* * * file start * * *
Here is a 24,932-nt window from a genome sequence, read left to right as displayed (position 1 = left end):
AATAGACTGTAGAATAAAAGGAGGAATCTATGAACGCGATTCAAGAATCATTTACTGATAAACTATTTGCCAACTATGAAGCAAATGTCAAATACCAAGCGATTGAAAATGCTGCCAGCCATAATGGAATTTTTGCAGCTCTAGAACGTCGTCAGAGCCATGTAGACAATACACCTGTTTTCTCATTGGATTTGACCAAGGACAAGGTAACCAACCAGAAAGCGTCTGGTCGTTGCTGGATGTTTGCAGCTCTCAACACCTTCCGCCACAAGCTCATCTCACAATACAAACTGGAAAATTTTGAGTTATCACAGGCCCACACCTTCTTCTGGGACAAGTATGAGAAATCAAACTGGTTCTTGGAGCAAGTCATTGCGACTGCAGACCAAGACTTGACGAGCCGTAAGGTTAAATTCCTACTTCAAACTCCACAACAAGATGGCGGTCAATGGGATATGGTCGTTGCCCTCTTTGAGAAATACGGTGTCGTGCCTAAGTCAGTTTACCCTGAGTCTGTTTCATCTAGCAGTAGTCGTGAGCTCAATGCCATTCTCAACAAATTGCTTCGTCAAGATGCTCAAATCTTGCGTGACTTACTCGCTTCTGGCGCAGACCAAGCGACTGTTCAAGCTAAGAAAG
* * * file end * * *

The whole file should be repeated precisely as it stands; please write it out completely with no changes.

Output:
Here is a 24,932-nt window from a genome sequence, read left to right as displayed (position 1 = left end):
AATAGACTGTAGAATAAAAGGAGGAATCTATGAACGCGATTCAAGAATCATTTACTGATAAACTATTTGCCAACTATGAAGCAAATGTCAAATACCAAGCGATTGAAAATGCTGCCAGCCATAATGGAATTTTTGCAGCTCTAGAACGTCGTCAGAGCCATGTAGACAATACACCTGTTTTCTCATTGGATTTGACCAAGGACAAGGTAACCAACCAGAAAGCGTCTGGTCGTTGCTGGATGTTTGCAGCTCTCAACACCTTCCGCCACAAGCTCATCTCACAATACAAACTGGAAAATTTTGAGTTATCACAGGCCCACACCTTCTTCTGGGACAAGTATGAGAAATCAAACTGGTTCTTGGAGCAAGTCATTGCGACTGCAGACCAAGACTTGACGAGCCGTAAGGTTAAATTCCTACTTCAAACTCCACAACAAGATGGCGGTCAATGGGATATGGTCGTTGCCCTCTTTGAGAAATACGGTGTCGTGCCTAAGTCAGTTTACCCTGAGTCTGTTTCATCTAGCAGTAGTCGTGAGCTCAATGCCATTCTCAACAAATTGCTTCGTCAAGATGCTCAAATCTTGCGTGACTTACTCGCTTCTGGCGCAGACCAAGCGACTGTTCAAGCTAAGAAAG